Last December, as he promoted his first Christmas album in his 48-year career, David Cassidy was feeling incredibly thankful. “I have kids that are 6, 7, 8 years old who walk up to me [and start singing] ‘C’mon, Get Happy,’” he said, mimicking how the youngsters perform the Partridge Family theme song for him. “How grateful could you be?” he pondered. “My fans are everything.”
Eleven months later, the singer-actor, 67, would need all the support they could give him after he was taken to a Fort Lauderdale hospital on Nov. 15 with kidney and liver failure — which would eventually lead to David's death on November 21, 2017. His publicist Jo-Ann Geffen announced doctors put him in an induced coma, hoping to “keep him as well as they can until they can find another liver” for a lifesaving transplant, though David’s family was reportedly told to prepare for the worst.
David Cassidy and the cast of The Partridge Family. (Photo Credit: Getty Images)
Still, fans clung to hope, as the former teen idol had survived so many battles in his past, from his triumphant but complicated rise to fame to his struggles with alcohol abuse and the onset of dementia, which he went public with earlier this year. “I give him credit,” Chip Deffaa, David’s co-author of his autobiography C’Mon, Get Happy: Fear and Loathing on the Partridge Family Bus, exclusively tells Closer. “David would always find a way to come back.”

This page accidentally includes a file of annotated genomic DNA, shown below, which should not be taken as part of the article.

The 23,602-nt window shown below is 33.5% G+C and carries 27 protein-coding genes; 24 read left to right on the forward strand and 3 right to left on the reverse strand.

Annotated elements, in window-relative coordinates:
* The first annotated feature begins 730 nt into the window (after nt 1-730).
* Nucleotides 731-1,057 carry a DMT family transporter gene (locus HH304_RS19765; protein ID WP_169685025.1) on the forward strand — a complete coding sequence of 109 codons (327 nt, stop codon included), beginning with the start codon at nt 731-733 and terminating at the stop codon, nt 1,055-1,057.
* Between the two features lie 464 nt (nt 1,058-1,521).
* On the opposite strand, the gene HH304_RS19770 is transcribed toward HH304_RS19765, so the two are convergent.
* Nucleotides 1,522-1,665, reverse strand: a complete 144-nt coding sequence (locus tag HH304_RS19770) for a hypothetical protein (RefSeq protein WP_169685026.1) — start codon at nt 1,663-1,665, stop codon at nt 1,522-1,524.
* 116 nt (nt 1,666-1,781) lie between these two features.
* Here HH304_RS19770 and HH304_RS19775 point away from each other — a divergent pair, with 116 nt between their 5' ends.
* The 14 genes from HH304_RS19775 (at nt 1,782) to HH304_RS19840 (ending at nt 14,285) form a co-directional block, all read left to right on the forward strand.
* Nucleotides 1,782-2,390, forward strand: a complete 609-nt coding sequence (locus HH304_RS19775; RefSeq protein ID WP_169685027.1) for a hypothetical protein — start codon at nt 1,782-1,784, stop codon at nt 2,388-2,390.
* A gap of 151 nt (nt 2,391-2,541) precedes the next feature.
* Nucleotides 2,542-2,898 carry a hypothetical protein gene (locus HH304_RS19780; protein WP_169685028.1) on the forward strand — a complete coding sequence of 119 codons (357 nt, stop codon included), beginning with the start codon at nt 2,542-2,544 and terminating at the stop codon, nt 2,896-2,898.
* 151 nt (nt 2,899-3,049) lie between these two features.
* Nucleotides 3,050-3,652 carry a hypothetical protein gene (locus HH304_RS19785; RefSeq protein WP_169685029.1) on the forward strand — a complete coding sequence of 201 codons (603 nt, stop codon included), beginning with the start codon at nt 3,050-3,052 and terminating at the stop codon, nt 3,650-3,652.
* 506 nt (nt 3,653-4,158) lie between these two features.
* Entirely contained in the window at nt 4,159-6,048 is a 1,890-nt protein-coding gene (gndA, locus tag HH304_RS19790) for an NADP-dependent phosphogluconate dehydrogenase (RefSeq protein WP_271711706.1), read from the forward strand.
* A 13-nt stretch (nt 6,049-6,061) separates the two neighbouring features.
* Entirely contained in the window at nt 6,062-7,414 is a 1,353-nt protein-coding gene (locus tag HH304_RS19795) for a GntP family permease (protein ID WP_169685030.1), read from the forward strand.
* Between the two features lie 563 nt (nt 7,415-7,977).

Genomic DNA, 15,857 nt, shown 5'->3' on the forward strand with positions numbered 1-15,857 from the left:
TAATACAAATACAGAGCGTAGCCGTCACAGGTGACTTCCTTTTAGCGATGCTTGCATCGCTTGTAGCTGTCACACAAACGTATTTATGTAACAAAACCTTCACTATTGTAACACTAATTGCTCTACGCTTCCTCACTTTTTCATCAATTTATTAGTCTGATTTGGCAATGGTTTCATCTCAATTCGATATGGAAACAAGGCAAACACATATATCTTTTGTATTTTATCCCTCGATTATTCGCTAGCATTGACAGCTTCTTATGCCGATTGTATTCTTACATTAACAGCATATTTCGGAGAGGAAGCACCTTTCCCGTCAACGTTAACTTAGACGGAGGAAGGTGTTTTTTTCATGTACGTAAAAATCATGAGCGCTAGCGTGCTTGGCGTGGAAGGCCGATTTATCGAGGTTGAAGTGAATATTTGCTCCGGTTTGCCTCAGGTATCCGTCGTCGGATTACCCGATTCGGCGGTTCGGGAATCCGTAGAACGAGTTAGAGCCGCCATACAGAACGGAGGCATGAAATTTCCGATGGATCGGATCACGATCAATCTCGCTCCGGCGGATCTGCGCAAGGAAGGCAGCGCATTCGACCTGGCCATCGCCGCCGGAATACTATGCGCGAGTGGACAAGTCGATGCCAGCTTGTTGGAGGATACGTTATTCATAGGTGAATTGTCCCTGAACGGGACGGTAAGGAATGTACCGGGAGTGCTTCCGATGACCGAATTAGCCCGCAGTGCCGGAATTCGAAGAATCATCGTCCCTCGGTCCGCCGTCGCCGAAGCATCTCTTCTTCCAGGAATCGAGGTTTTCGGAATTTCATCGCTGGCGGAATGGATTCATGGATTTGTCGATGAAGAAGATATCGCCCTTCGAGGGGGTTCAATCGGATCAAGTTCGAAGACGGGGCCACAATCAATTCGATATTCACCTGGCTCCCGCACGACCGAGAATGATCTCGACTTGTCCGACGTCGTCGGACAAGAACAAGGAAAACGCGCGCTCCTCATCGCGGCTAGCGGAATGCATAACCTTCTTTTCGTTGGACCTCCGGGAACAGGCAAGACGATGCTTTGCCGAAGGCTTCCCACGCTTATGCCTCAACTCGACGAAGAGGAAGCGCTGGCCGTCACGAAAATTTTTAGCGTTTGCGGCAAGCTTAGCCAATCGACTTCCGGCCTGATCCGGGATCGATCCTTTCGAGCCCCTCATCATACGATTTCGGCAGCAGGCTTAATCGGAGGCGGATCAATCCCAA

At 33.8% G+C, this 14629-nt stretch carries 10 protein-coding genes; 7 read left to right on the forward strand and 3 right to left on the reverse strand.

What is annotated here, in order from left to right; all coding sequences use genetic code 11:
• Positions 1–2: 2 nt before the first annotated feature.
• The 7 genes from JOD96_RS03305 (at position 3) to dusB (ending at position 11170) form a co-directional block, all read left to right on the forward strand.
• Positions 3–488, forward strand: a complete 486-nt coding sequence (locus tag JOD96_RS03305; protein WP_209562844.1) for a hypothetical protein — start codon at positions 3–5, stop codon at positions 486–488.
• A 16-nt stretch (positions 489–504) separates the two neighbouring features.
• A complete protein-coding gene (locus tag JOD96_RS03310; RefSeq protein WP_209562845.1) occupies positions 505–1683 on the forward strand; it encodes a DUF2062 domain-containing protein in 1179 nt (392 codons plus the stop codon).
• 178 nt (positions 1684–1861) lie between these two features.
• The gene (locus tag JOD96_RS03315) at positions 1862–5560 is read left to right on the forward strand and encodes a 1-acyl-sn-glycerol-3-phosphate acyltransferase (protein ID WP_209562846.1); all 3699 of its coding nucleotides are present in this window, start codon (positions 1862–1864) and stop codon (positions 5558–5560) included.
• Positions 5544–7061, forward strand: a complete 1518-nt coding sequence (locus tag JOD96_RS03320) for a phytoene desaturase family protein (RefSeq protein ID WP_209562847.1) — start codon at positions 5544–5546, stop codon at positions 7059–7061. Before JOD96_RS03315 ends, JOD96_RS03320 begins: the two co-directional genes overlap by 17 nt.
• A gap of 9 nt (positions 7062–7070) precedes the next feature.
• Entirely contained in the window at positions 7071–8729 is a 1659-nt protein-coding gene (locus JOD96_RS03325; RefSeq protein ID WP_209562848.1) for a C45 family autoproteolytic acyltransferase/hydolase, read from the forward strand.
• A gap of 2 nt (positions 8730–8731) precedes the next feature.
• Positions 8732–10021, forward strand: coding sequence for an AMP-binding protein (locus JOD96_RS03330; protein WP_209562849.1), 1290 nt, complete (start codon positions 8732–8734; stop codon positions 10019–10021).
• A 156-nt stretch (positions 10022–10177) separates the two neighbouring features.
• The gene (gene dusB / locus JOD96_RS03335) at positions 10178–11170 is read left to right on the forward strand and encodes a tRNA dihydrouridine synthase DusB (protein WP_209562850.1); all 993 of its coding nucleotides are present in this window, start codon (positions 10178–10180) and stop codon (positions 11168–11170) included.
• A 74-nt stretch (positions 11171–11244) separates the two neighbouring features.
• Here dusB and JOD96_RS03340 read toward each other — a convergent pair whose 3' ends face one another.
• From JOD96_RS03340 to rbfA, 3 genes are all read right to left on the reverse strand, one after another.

David was born the son of actor Jack Cassidy and Broadway star Evelyn Ward, but his parents weren’t there for him much when he was growing up. “Fame happened so suddenly” for David, who was 20 when The Partridge Family premiered, Chris says. “He had the biggest-selling record of 1970, and there are fans who still to this day, he was their first crush. He had the biggest fan club and he couldn’t go out in public without being mobbed. He had success, but a lot of his life was sad and lonely.”
Alcoholism ran on both sides of his family, but David said the disease didn’t wreak havoc on his life until his mom started succumbing to dementia in 2005. “Her last week I was probably drinking 24 hours a day,” he told Closer in 2014 about Evelyn’s 2012 death. In the aftermath, his 23-year marriage to Sue Shifrin ended as their son, Beau, now 26, was “becoming a young man,” David said. “It all hit me at the same time. I felt very lost.” (David had daughter Katie, 31, with model Sherry Williams, but the two “never had a relationship,” he admits.) He racked up three DUI charges in a span of three years but swore he was “64 days sober” at a March 15, 2014, concert. “Alcohol does not define me,” he assured Closer. “It will no longer be a problem.”
David Cassidy and his daughter Katie Cassidy at the 2007 Family TV Awards. (Photo Credit: Getty Images)
At press time, however, the star’s former demons had left his body weak and his family clinging to hope that their idol had another comeback in him. “He was more talented than he realized,” Chris insists, noting that while David’s past few years have been challenging, his son had balanced the darkness with much joy. “Beau’s a good kid who’s building his career as an actor and singer. That gives David some satisfaction,” Chris explains.
As David put it, “When you’re responsible for a human being who is really good — caring, loving, sensitive — there’s a lot to be proud of.”
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